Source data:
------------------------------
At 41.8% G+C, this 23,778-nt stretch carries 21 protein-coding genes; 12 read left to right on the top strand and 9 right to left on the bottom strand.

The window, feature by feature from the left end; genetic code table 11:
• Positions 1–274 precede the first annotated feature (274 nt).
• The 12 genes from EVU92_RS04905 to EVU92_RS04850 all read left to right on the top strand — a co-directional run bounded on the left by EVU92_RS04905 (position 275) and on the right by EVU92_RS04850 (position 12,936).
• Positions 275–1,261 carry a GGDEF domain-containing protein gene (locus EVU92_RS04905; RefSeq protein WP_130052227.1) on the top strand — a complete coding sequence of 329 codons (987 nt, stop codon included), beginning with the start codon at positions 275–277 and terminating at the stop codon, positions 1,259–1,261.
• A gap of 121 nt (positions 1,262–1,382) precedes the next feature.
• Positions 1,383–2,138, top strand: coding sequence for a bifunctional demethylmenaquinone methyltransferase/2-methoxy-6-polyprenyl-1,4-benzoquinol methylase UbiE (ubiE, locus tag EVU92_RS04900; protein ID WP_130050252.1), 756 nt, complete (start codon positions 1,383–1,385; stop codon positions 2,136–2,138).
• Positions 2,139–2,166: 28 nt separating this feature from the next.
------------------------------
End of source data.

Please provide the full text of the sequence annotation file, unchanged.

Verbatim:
At 41.8% G+C, this 23,778-nt stretch carries 21 protein-coding genes; 12 read left to right on the top strand and 9 right to left on the bottom strand.

The window, feature by feature from the left end; genetic code table 11:
• Positions 1–274 precede the first annotated feature (274 nt).
• The 12 genes from EVU92_RS04905 to EVU92_RS04850 all read left to right on the top strand — a co-directional run bounded on the left by EVU92_RS04905 (position 275) and on the right by EVU92_RS04850 (position 12,936).
• Positions 275–1,261 carry a GGDEF domain-containing protein gene (locus EVU92_RS04905; RefSeq protein WP_130052227.1) on the top strand — a complete coding sequence of 329 codons (987 nt, stop codon included), beginning with the start codon at positions 275–277 and terminating at the stop codon, positions 1,259–1,261.
• A gap of 121 nt (positions 1,262–1,382) precedes the next feature.
• Positions 1,383–2,138, top strand: coding sequence for a bifunctional demethylmenaquinone methyltransferase/2-methoxy-6-polyprenyl-1,4-benzoquinol methylase UbiE (ubiE, locus tag EVU92_RS04900; protein ID WP_130050252.1), 756 nt, complete (start codon positions 1,383–1,385; stop codon positions 2,136–2,138).
• Positions 2,139–2,166: 28 nt separating this feature from the next.